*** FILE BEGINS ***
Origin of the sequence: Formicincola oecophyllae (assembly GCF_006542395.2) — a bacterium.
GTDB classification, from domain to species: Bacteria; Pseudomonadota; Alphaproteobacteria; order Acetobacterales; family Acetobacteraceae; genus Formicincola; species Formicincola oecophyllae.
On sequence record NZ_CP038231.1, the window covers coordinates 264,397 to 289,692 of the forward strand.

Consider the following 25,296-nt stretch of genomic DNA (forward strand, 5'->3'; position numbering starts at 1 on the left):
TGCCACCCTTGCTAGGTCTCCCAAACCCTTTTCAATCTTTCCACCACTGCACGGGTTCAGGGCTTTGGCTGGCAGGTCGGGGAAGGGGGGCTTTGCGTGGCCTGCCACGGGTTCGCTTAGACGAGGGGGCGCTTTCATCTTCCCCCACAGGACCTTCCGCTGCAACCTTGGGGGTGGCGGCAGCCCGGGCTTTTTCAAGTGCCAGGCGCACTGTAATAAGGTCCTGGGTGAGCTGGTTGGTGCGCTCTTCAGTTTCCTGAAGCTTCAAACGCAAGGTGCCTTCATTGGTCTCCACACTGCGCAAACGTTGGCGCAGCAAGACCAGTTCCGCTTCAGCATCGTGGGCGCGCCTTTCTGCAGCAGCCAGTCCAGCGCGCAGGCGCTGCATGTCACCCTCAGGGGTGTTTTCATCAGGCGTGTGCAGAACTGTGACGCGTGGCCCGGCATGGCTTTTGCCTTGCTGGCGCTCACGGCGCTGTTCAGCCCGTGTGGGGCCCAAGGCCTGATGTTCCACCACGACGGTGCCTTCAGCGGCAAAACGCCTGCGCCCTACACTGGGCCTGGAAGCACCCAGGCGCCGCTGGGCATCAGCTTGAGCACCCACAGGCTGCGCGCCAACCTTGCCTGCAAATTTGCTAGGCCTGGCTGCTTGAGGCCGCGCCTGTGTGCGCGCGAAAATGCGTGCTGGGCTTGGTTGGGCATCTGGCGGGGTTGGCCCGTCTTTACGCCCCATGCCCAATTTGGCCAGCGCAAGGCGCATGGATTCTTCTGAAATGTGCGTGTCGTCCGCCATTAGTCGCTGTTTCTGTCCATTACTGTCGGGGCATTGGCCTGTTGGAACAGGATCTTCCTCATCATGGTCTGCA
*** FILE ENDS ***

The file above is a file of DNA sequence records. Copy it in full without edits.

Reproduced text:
Origin of the sequence: Formicincola oecophyllae (assembly GCF_006542395.2) — a bacterium.
GTDB classification, from domain to species: Bacteria; Pseudomonadota; Alphaproteobacteria; order Acetobacterales; family Acetobacteraceae; genus Formicincola; species Formicincola oecophyllae.
On sequence record NZ_CP038231.1, the window covers coordinates 264,397 to 289,692 of the forward strand.

Consider the following 25,296-nt stretch of genomic DNA (forward strand, 5'->3'; position numbering starts at 1 on the left):
TGCCACCCTTGCTAGGTCTCCCAAACCCTTTTCAATCTTTCCACCACTGCACGGGTTCAGGGCTTTGGCTGGCAGGTCGGGGAAGGGGGGCTTTGCGTGGCCTGCCACGGGTTCGCTTAGACGAGGGGGCGCTTTCATCTTCCCCCACAGGACCTTCCGCTGCAACCTTGGGGGTGGCGGCAGCCCGGGCTTTTTCAAGTGCCAGGCGCACTGTAATAAGGTCCTGGGTGAGCTGGTTGGTGCGCTCTTCAGTTTCCTGAAGCTTCAAACGCAAGGTGCCTTCATTGGTCTCCACACTGCGCAAACGTTGGCGCAGCAAGACCAGTTCCGCTTCAGCATCGTGGGCGCGCCTTTCTGCAGCAGCCAGTCCAGCGCGCAGGCGCTGCATGTCACCCTCAGGGGTGTTTTCATCAGGCGTGTGCAGAACTGTGACGCGTGGCCCGGCATGGCTTTTGCCTTGCTGGCGCTCACGGCGCTGTTCAGCCCGTGTGGGGCCCAAGGCCTGATGTTCCACCACGACGGTGCCTTCAGCGGCAAAACGCCTGCGCCCTACACTGGGCCTGGAAGCACCCAGGCGCCGCTGGGCATCAGCTTGAGCACCCACAGGCTGCGCGCCAACCTTGCCTGCAAATTTGCTAGGCCTGGCTGCTTGAGGCCGCGCCTGTGTGCGCGCGAAAATGCGTGCTGGGCTTGGTTGGGCATCTGGCGGGGTTGGCCCGTCTTTACGCCCCATGCCCAATTTGGCCAGCGCAAGGCGCATGGATTCTTCTGAAATGTGCGTGTCGTCCGCCATTAGTCGCTGTTTCTGTCCATTACTGTCGGGGCATTGGCCTGTTGGAACAGGATCTTCCTCATCATGGTCTGCA